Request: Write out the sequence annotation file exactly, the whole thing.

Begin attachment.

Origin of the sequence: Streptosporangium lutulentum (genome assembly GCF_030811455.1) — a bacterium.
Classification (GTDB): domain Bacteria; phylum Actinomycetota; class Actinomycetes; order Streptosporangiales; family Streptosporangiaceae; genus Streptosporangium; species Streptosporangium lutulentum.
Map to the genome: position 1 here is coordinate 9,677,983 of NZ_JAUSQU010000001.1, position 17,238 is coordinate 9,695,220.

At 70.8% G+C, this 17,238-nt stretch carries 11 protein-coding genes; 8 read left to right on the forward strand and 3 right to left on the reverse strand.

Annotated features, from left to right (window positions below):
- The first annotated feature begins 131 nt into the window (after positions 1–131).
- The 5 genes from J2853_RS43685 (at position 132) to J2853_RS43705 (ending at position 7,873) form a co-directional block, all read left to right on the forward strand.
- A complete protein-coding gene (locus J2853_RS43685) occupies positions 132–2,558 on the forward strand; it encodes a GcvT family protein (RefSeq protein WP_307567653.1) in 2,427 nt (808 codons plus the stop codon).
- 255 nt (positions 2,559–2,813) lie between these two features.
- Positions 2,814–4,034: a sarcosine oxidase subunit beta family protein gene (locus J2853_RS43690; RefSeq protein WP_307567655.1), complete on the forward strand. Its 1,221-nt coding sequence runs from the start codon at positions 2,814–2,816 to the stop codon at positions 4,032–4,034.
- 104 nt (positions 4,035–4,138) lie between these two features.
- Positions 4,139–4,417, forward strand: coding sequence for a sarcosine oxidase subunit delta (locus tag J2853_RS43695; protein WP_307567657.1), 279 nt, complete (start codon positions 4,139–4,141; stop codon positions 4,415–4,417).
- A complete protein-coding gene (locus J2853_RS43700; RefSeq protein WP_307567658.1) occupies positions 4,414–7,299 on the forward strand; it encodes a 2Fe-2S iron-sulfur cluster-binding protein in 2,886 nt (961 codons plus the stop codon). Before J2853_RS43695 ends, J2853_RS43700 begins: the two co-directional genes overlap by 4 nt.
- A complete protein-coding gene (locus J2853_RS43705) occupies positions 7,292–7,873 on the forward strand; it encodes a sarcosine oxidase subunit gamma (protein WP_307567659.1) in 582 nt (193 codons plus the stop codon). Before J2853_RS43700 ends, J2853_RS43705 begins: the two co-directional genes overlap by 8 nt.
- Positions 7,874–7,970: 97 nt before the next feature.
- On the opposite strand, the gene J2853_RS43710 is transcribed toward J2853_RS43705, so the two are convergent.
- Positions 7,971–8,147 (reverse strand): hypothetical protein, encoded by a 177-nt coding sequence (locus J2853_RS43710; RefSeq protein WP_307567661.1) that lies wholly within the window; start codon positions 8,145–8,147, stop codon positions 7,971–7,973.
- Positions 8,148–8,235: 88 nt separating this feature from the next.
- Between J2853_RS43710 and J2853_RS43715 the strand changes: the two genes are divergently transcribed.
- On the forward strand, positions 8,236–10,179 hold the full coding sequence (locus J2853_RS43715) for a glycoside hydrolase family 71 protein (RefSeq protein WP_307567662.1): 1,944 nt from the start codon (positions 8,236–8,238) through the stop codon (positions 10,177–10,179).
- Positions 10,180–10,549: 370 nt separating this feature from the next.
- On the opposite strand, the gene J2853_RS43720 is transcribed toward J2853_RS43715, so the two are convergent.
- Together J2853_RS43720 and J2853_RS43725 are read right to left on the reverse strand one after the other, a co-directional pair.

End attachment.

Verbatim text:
Origin of the sequence: Streptosporangium lutulentum (genome assembly GCF_030811455.1) — a bacterium.
Classification (GTDB): domain Bacteria; phylum Actinomycetota; class Actinomycetes; order Streptosporangiales; family Streptosporangiaceae; genus Streptosporangium; species Streptosporangium lutulentum.
Map to the genome: position 1 here is coordinate 9,677,983 of NZ_JAUSQU010000001.1, position 17,238 is coordinate 9,695,220.

At 70.8% G+C, this 17,238-nt stretch carries 11 protein-coding genes; 8 read left to right on the forward strand and 3 right to left on the reverse strand.

Annotated features, from left to right (window positions below):
- The first annotated feature begins 131 nt into the window (after positions 1–131).
- The 5 genes from J2853_RS43685 (at position 132) to J2853_RS43705 (ending at position 7,873) form a co-directional block, all read left to right on the forward strand.
- A complete protein-coding gene (locus J2853_RS43685) occupies positions 132–2,558 on the forward strand; it encodes a GcvT family protein (RefSeq protein WP_307567653.1) in 2,427 nt (808 codons plus the stop codon).
- 255 nt (positions 2,559–2,813) lie between these two features.
- Positions 2,814–4,034: a sarcosine oxidase subunit beta family protein gene (locus J2853_RS43690; RefSeq protein WP_307567655.1), complete on the forward strand. Its 1,221-nt coding sequence runs from the start codon at positions 2,814–2,816 to the stop codon at positions 4,032–4,034.
- 104 nt (positions 4,035–4,138) lie between these two features.
- Positions 4,139–4,417, forward strand: coding sequence for a sarcosine oxidase subunit delta (locus tag J2853_RS43695; protein WP_307567657.1), 279 nt, complete (start codon positions 4,139–4,141; stop codon positions 4,415–4,417).
- A complete protein-coding gene (locus J2853_RS43700; RefSeq protein WP_307567658.1) occupies positions 4,414–7,299 on the forward strand; it encodes a 2Fe-2S iron-sulfur cluster-binding protein in 2,886 nt (961 codons plus the stop codon). Before J2853_RS43695 ends, J2853_RS43700 begins: the two co-directional genes overlap by 4 nt.
- A complete protein-coding gene (locus J2853_RS43705) occupies positions 7,292–7,873 on the forward strand; it encodes a sarcosine oxidase subunit gamma (protein WP_307567659.1) in 582 nt (193 codons plus the stop codon). Before J2853_RS43700 ends, J2853_RS43705 begins: the two co-directional genes overlap by 8 nt.
- Positions 7,874–7,970: 97 nt before the next feature.
- On the opposite strand, the gene J2853_RS43710 is transcribed toward J2853_RS43705, so the two are convergent.
- Positions 7,971–8,147 (reverse strand): hypothetical protein, encoded by a 177-nt coding sequence (locus J2853_RS43710; RefSeq protein WP_307567661.1) that lies wholly within the window; start codon positions 8,145–8,147, stop codon positions 7,971–7,973.
- Positions 8,148–8,235: 88 nt separating this feature from the next.
- Between J2853_RS43710 and J2853_RS43715 the strand changes: the two genes are divergently transcribed.
- On the forward strand, positions 8,236–10,179 hold the full coding sequence (locus J2853_RS43715) for a glycoside hydrolase family 71 protein (RefSeq protein WP_307567662.1): 1,944 nt from the start codon (positions 8,236–8,238) through the stop codon (positions 10,177–10,179).
- Positions 10,180–10,549: 370 nt separating this feature from the next.
- On the opposite strand, the gene J2853_RS43720 is transcribed toward J2853_RS43715, so the two are convergent.
- Together J2853_RS43720 and J2853_RS43725 are read right to left on the reverse strand one after the other, a co-directional pair.